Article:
.2 the response procedures to fire or other emergency conditions;
.3 the level of supervision of the ship’s personnel, passengers, visitors, vendors, repair technicians, dock workers, etc.;
.4 the frequency and effectiveness of security patrols;
.5 the access control systems, including identification systems;
.6 the security communications systems and procedures;
.7 the security doors, barriers and lighting; and
.8 the security and surveillance equipment and systems, if any.
8.8 The SSA should consider the persons, activities, services and operations that it is important to protect. This includes:
.1 the ship’s personnel;
.2 passengers, visitors, vendors, repair technicians, port facility personnel, etc;
.3 the capacity to maintain safe navigation and emergency response;
.4 the cargo, particularly dangerous goods or hazardous substances;
.5 the ship’s stores;
.6 the ship security communication equipment and systems, if any; and
.7 the ship’s security surveillance equipment and systems, if any.
8.9 The SSA should consider all possible threats, which may include the following types of security incidents:
.1 damage to, or destruction of, the ship or of a port facility, e.g. by explosive devices, arson, sabotage or vandalism;
.2 hijacking or seizure of the ship or of persons on board;
.3 tampering with cargo, essential ship equipment or systems or ship’s stores;
.4 unauthorized access or use, including presence of stowaways;
.5 smuggling weapons or equipment, including weapons of mass destruction;
.6 use of the ship to carry those intending to cause a security incident and/or their equipment;
.7 use of the ship itself as a weapon or as a means to cause damage or destruction;
.8 attacks from seaward whilst at berth or at anchor; and
.9 attacks whilst at sea.
8.10 The SSA should take into account all possible vulnerabilities, which may include:
.1 conflicts between safety and security measures;
.2 conflicts between shipboard duties and security assignments;
.3 watch-keeping duties, number of ship’s personnel, particularly with implications on crew fatigue, alertness and performance;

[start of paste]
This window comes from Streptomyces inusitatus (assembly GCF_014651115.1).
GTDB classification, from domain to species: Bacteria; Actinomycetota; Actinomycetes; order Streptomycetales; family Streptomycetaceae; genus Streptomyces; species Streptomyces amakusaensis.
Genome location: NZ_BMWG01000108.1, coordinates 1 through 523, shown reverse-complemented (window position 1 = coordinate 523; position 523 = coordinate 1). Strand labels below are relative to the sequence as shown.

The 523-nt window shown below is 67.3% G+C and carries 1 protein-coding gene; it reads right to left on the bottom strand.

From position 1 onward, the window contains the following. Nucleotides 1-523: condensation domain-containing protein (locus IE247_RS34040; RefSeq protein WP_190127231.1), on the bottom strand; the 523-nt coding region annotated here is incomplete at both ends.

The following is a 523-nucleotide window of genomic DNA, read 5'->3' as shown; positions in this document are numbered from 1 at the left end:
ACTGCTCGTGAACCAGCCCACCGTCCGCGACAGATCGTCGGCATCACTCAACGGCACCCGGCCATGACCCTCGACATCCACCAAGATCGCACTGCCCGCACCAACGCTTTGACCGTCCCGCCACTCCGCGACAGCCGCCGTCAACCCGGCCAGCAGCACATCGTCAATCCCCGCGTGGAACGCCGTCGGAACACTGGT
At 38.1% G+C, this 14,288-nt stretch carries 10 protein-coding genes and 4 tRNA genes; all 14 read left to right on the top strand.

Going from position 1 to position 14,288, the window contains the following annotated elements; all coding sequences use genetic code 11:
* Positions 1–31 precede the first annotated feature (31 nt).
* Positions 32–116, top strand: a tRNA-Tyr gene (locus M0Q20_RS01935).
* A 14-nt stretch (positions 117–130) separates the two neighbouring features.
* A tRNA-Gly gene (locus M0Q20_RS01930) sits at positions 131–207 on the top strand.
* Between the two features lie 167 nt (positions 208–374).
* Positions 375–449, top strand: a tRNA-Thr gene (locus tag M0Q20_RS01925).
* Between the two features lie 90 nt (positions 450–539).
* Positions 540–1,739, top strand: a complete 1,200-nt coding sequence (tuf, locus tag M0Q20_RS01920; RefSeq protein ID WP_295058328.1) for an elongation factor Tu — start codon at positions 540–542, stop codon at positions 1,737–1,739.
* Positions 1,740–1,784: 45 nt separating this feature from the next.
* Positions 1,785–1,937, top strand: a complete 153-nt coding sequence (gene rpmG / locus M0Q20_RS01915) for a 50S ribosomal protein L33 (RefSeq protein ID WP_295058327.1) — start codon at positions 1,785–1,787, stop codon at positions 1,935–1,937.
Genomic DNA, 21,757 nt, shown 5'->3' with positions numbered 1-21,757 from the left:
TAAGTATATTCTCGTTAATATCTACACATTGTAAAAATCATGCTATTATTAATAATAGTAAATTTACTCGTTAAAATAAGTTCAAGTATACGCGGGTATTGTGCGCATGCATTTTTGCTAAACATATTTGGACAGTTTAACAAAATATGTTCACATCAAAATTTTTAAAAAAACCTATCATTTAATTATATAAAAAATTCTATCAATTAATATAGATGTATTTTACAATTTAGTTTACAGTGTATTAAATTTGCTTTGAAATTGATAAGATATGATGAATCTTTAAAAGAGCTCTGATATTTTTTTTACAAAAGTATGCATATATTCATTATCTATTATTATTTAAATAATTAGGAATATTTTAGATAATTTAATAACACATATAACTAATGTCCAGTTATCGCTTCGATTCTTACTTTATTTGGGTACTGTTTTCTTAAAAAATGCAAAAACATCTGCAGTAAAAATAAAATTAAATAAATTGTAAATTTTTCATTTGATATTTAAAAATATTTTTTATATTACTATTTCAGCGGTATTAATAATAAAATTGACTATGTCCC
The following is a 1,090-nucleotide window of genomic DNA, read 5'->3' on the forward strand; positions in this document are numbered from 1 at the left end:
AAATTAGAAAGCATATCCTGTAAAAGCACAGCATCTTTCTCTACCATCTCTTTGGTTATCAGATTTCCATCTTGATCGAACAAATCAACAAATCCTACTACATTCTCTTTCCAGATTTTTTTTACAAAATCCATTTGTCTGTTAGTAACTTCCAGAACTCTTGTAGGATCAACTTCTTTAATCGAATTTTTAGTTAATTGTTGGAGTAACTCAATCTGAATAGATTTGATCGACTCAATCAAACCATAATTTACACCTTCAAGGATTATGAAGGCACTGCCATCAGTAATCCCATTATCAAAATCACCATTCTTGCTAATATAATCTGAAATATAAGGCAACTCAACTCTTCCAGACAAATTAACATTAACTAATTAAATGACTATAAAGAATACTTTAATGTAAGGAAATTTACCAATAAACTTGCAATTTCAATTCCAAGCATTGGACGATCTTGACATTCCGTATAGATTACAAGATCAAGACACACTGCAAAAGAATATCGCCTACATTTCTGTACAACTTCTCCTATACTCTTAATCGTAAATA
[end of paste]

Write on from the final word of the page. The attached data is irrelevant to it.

.4 any identified security training deficiencies; and
.5 any security equipment and systems, including communication systems.
8.11 The CSO and SSO should always have regard to the effect that security measures may have on ship’s personnel who will remain on the ship for long periods. When developing security measures, particular consideration should be given to the convenience, comfort and personal privacy of the ship’s personnel and their ability to maintain their effectiveness over long periods.
8.12 Upon completion of the SSA, a report shall be prepared, consisting of a summary of how the assessment was conducted, a description of each vulnerability found during the assessment and a description of counter measures that could be used to address each vulnerability. The report shall be protected from unauthorized access or disclosure.
8.13 If the SSA has not been carried out by the Company, the report of the SSA should be reviewed and accepted by the CSO.
On-scene security survey
8.14 The on-scene security survey is an integral part of any SSA. The on-scene security survey should examine and evaluate existing shipboard protective measures, procedures and operations for:
.1 ensuring the performance of all ship security duties;
.2 monitoring restricted areas to ensure that only authorized persons have access;
.3 controlling access to the ship, including any identification systems;
.4 monitoring of deck areas and areas surrounding the ship;
.5 controlling the embarkation of persons and their effects (accompanied and unaccompanied baggage and ship’s personnel personal effects);
.6 supervising the handling of cargo and the delivery of ship’s stores; and
.7 ensuring that ship security communication, information, and equipment are readily available.
Disclaimer: For general information purpose only - please check IMO ISPS Code - SOLAS Convention for the latest requirements and accurate info
LAST UPDATED ON Jan 30, 2021